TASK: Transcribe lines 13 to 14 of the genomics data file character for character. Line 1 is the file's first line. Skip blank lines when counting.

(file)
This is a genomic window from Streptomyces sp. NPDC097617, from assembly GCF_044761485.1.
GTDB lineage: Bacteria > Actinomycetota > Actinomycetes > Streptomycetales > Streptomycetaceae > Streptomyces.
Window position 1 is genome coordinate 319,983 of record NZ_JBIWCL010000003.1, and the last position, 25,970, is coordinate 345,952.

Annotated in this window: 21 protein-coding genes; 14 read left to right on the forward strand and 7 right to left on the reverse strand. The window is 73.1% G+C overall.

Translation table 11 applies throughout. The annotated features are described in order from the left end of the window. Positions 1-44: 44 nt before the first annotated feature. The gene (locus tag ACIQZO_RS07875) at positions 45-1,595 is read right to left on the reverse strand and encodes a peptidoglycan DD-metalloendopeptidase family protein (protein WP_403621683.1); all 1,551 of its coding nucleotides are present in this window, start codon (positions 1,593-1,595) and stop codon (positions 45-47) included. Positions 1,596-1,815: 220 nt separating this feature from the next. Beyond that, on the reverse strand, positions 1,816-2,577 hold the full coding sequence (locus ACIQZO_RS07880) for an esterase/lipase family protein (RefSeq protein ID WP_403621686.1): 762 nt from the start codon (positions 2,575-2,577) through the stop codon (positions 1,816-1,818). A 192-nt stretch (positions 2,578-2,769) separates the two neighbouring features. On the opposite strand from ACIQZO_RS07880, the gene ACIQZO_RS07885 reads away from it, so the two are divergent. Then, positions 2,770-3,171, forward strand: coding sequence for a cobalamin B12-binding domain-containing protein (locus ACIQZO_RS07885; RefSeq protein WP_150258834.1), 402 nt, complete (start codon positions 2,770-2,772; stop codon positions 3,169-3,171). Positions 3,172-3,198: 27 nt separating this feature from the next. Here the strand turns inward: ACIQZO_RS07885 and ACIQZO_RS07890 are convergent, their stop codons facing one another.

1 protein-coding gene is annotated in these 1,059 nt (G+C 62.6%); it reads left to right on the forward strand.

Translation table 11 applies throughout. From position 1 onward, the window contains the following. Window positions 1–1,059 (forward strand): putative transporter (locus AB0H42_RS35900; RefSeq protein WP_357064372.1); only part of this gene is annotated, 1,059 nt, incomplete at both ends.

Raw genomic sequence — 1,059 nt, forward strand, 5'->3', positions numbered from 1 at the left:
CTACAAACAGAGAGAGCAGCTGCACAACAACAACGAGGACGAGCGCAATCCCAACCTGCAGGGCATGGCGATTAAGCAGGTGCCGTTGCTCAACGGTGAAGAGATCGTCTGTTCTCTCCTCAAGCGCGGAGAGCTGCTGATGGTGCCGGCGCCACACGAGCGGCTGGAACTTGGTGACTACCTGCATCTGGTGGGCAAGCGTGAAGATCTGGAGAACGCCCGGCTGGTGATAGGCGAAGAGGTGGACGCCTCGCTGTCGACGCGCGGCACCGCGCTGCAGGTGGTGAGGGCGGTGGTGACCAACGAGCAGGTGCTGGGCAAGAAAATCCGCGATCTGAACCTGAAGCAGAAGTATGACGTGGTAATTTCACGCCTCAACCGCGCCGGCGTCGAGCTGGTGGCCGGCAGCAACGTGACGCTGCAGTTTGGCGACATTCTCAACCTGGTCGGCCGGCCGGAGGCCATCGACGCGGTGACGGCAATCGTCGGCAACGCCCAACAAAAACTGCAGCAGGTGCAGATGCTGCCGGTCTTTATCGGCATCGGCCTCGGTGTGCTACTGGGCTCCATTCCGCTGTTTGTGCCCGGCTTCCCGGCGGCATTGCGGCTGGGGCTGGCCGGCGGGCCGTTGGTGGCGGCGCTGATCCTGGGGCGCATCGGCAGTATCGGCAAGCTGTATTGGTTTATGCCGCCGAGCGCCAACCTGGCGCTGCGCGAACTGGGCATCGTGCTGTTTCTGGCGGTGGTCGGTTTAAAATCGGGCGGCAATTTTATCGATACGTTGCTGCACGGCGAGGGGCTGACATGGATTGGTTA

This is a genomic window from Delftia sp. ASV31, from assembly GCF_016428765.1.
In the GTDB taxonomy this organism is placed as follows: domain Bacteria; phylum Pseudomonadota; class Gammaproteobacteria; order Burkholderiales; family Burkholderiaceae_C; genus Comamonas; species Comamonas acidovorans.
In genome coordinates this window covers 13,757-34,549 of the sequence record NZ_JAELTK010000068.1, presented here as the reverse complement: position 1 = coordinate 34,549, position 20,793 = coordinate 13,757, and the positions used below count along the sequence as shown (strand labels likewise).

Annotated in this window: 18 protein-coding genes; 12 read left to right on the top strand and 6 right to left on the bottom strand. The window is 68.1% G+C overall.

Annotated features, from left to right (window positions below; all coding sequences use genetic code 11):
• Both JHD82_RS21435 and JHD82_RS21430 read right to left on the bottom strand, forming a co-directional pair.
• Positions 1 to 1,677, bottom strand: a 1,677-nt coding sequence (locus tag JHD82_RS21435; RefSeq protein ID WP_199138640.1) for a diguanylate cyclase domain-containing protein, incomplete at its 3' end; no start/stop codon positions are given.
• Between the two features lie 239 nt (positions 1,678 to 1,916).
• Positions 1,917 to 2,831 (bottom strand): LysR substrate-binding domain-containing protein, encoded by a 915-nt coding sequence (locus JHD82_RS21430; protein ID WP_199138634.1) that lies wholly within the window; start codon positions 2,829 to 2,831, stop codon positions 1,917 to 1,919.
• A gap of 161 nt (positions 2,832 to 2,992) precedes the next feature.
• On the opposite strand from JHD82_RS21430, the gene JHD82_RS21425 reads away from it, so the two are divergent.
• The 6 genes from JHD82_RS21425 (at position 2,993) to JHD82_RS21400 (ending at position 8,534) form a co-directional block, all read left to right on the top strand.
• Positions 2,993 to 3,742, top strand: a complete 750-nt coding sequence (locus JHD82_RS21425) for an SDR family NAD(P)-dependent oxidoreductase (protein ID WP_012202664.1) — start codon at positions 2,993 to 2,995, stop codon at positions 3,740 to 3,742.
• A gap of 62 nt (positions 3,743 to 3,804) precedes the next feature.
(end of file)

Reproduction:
Annotated in this window: 18 protein-coding genes; 12 read left to right on the top strand and 6 right to left on the bottom strand. The window is 68.1% G+C overall.

Annotated features, from left to right (window positions below; all coding sequences use genetic code 11):